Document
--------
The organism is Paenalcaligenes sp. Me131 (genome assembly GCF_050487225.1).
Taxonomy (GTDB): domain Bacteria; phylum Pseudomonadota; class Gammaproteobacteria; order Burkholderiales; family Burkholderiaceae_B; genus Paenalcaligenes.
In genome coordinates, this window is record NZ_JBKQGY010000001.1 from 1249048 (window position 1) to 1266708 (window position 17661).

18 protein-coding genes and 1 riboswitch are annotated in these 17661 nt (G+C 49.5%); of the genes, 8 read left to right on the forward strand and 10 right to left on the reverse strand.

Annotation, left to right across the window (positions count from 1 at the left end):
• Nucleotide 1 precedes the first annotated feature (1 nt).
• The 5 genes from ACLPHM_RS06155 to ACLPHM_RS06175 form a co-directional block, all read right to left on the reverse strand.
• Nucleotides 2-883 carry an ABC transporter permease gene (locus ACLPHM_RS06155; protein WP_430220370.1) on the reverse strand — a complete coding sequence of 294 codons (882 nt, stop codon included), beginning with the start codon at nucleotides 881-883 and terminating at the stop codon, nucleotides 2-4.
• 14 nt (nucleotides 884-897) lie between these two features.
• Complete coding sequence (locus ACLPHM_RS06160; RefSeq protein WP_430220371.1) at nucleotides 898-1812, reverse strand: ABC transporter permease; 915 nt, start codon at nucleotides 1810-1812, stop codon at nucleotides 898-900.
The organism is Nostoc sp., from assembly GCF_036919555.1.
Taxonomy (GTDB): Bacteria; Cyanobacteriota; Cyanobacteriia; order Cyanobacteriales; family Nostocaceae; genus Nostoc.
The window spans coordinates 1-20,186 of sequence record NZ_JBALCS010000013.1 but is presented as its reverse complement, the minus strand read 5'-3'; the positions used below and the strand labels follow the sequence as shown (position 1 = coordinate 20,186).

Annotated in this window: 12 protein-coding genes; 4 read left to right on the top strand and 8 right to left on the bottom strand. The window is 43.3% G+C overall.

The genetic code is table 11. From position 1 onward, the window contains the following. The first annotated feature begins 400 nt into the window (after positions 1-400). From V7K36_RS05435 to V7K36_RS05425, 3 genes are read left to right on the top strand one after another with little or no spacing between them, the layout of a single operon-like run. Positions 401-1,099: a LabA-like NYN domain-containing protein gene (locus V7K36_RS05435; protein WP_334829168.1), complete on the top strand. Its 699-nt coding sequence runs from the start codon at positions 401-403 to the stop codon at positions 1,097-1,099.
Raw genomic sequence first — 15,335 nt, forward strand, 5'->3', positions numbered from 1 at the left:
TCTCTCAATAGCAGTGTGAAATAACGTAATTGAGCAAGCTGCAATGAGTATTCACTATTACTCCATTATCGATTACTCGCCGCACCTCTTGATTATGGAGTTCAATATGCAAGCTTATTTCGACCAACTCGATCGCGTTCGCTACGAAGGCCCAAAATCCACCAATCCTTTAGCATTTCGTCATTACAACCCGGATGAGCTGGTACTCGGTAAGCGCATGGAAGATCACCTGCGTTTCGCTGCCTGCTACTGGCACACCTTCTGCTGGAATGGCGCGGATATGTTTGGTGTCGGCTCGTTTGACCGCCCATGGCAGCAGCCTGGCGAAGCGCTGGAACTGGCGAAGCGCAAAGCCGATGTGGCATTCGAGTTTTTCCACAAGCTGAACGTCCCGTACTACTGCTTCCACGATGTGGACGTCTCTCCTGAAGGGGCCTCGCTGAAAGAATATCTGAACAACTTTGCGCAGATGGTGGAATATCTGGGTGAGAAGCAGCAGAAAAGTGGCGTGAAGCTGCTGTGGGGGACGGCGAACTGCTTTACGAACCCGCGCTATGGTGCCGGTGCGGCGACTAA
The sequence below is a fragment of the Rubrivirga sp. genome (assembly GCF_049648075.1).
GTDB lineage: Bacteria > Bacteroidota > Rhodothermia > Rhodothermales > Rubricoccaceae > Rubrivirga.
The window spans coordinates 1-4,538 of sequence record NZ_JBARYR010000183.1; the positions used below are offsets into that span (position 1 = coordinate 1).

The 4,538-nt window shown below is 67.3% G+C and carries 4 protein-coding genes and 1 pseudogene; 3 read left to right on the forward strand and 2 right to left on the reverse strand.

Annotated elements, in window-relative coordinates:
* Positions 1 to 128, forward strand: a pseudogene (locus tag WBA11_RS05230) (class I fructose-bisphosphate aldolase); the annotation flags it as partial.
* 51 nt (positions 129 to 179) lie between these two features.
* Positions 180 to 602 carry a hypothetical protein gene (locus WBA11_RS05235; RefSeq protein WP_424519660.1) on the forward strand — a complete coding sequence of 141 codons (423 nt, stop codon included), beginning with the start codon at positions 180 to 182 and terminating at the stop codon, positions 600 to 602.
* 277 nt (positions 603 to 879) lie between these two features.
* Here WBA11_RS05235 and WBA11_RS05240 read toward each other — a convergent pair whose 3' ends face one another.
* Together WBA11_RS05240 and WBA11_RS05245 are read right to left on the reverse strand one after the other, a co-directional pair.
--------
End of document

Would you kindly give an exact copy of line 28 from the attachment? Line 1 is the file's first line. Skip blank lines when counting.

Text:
* Together WBA11_RS05240 and WBA11_RS05245 are read right to left on the reverse strand one after the other, a co-directional pair.